But I've been experimenting with my amps and pedals using the Special, and I'm finding lead tones I think are pretty darn sweet. So I think sharing some of my findings is in order (these may or may not work for your style, or maybe you've found them but others haven't yet; in any case they work for me, and at some point soon I'll record them). Here we go:

One great thing about slightly less-thick lower mids in the Special is that the beauty and bloom of the upper midrange and higher frequencies comes more into play - without the mud that you sometimes get with solid body guitars.

This is especially true with the neck pickup. For me, this means I can increase the gain on the amp or pedals a little bit for color and sustain, and still have a clear tone with lots of string-to-string definition, and there can be even more responsiveness to my pick attack or guitar controls. I'm running the DG30's gain a bit higher than normal, for example, and it's proving to be a good match for the Special. I wasn't feeling that way at first - shows how wrong I can be until I get to the experimentation phase with a guitar.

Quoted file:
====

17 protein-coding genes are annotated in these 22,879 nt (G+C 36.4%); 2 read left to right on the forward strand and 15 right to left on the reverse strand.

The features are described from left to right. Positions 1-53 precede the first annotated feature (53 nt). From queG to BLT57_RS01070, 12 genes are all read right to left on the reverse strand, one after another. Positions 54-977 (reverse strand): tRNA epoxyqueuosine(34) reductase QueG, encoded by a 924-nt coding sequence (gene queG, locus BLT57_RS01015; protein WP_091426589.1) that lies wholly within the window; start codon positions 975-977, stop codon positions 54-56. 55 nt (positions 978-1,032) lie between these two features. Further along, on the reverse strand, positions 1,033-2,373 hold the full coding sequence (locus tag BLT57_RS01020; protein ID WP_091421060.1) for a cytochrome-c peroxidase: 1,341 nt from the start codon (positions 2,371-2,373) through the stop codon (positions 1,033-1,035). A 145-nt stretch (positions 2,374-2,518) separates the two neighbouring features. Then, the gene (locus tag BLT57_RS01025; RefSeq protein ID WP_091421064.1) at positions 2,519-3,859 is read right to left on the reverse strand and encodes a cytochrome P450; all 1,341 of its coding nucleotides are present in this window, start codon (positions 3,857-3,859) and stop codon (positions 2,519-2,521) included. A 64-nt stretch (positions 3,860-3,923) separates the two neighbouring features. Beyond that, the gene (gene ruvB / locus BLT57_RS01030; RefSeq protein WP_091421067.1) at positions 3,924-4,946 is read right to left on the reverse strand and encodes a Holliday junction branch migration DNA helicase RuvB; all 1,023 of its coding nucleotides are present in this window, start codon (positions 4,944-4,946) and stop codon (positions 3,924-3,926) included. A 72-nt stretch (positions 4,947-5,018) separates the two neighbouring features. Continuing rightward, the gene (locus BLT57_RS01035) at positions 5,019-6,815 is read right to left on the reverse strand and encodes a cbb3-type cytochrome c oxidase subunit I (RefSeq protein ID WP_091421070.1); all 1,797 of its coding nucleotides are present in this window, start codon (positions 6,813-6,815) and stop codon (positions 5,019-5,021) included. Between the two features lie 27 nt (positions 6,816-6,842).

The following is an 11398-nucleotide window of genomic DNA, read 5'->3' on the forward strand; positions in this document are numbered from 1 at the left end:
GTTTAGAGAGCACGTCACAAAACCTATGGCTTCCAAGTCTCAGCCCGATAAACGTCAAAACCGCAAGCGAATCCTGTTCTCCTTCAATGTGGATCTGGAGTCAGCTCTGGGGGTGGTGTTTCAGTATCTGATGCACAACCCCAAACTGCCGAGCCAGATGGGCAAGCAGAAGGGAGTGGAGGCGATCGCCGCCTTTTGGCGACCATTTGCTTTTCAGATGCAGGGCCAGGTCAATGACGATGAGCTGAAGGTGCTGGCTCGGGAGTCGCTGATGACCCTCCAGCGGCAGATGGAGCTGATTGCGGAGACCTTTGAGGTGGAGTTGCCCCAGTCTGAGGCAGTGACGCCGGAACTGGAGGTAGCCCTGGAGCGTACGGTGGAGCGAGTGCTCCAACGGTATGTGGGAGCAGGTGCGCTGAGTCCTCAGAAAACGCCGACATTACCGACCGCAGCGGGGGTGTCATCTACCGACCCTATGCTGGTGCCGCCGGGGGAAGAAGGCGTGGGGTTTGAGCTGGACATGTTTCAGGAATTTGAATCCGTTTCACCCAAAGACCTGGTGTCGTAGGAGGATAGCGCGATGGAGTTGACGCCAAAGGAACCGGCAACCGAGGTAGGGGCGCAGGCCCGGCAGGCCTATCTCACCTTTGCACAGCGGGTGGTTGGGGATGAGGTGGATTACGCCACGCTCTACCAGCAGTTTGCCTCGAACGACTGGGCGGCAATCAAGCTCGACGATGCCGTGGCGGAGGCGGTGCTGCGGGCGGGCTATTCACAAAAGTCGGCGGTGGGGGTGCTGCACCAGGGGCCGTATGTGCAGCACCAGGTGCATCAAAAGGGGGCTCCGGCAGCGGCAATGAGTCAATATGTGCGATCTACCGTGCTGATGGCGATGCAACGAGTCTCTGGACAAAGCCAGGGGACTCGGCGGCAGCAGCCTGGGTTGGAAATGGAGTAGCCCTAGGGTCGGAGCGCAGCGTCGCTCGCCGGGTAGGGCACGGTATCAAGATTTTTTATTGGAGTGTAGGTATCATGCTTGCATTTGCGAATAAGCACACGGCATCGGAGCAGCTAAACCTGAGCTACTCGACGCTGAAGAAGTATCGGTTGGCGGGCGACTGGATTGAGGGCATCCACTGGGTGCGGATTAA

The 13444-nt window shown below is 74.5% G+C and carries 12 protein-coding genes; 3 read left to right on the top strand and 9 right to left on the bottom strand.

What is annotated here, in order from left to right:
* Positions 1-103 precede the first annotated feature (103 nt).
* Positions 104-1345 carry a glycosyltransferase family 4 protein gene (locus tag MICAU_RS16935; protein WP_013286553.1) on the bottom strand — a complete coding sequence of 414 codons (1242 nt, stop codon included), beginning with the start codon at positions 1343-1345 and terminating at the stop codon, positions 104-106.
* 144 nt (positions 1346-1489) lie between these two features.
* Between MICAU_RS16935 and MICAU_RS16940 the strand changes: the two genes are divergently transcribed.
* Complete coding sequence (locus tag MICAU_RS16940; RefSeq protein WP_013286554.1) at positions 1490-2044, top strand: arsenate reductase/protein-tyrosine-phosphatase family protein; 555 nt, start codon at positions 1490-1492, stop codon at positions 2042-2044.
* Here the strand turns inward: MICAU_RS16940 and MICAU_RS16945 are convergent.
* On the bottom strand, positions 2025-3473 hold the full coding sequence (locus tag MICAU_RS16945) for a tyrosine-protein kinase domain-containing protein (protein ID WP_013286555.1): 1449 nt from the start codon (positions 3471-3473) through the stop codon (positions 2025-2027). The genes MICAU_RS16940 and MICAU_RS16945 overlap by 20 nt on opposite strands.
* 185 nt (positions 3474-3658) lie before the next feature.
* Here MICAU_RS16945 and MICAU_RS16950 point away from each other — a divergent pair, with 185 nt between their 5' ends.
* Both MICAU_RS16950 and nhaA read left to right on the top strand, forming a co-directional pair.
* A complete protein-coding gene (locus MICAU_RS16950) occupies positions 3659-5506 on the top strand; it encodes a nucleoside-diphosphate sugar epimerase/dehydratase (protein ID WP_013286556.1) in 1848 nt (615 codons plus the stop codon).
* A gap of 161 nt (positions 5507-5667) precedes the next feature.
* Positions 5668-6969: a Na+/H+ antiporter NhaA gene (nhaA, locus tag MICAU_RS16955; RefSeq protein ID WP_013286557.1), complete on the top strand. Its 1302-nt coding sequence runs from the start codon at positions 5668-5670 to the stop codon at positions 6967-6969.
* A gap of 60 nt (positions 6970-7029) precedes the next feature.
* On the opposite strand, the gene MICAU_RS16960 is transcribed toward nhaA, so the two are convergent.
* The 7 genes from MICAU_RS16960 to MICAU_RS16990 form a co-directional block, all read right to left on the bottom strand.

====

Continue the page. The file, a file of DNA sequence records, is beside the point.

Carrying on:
I find that the Special is kiiller with modulation effects. For example, I like using a chorus pedal on a very slow speed, mixed very gently in with the original signal to create almost a Leslie speaker effect. A swampy, pitch-shifting tremolo sound is gorgeous. With a solid-body, humbucker guitar it can get muddy pretty fast. Not so with the Special.

Also, making use of the classic Eventide micropitch sound is something I've found less useful with my solid body guitars (the H3000 was kind of a Strat staple in the late '80s and '90s, but less often used with humbuckers, at least in my case), but it's magic with the Special if you don't overdo it.

In any case, with the Special I've found that I need to boost the upper mids and highs less, but it never seems to devolve into mud. The leads seem to cut through nicely. This is all to the good, as far as I'm concerned. I'm really liking this guitar.